Cruising Along is an ongoing weekly blog series by Bianca Sewake examining Hawai’i’s alternative modes of transportation.
Recently, I woke up and thought to myself, “Today is the day. You are getting on that bus.” I was excited to explore one of my curiosities and mysteries—Hawai‘i’s mass transit—but dread formed at the pit of my stomach as I lay awake in bed preparing myself for what seemed to be a lengthy and uncomfortable journey from Wahiawa to Chinatown, a somewhat long commute that would give me an idea of what many go through daily. I knew I wouldn’t be alone; in 2012, there were approximately 76, 296, 482 bus riders, as reported by the City and County of Honolulu’s Department of Transportation Services.
Earlier, to prepare for my ride, I researched. And by researched, I mean I plugged in my destination and my current location and searched for bus directions on Google Maps—a last-resort option after failing to decipher the online PDF bus schedule and routes. Were these the arrival or departure cross streets? Were these west-bound or east-bound? What’s the difference between two bus numbers if the end location is the same? Downloading the bus app didn’t help much either. It would all probably make more sense after a few bus rides, I figured. I did, however, find and save the customer service number just in case.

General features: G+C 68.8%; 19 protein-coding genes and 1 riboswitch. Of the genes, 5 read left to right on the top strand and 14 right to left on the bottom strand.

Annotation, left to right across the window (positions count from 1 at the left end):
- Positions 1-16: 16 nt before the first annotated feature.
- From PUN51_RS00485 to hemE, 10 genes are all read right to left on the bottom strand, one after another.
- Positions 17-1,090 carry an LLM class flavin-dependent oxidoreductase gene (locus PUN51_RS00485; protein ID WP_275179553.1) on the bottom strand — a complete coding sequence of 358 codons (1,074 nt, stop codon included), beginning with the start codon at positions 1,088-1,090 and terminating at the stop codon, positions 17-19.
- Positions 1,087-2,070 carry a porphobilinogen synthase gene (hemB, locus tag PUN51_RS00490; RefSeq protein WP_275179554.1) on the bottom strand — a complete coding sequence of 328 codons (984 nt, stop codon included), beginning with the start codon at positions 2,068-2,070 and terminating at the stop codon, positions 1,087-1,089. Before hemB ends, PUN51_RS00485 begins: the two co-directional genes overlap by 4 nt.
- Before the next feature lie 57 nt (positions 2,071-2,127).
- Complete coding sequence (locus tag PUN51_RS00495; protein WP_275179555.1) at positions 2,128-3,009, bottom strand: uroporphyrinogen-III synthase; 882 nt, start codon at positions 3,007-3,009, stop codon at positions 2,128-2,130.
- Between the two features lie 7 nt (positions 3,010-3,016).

I arrived five minutes early for bus 52. Two other people were at the stop. One man, who sat at the edge of the concrete bench, had his back toward me, with an open folder, resume inside, in his hands. The bus arrived two minutes late, which isn’t bad timing at all. After inserting $2.50 (a 50 cent increase since 2009), I asked for a bus transfer, which would let me catch two more rides within a two-hour limit. The bus wasn’t crowded, and I found a seat in the middle next to a window. Then I felt some air blowing on me—air conditioning, a pleasant surprise. I tried keeping track of the stops in my head, but stopped because the bus halted at places I didn’t notice had them, places I typically would go and that were familiar. I thought this wouldn’t be so bad if I caught the bus some days. Throughout the ride, families, shoppers, teenagers, and workers shuffled in and out. I began to breathe easier and felt like I had entered a whole new world, a whole new way of being.
Before long, I was in Chinatown. It took about an hour. I hopped off the bus, happy to not have to worry about parking or even paying for parking. In my head, I had made the bus out to be some sort of monster to be endured, but it turned out that the bus was just a bus taking me where I needed to go. In fact, if I had done more research prior to this bus ride, I would have found that Hawai‘i made the top 10 for public transportation according to U.S. news based on combinations of investment, ridership, and safety. But for me, just one ride changed the way I felt about this alternative mode of transportation.
Cruise along next week to hear thoughts from frequent bus riders.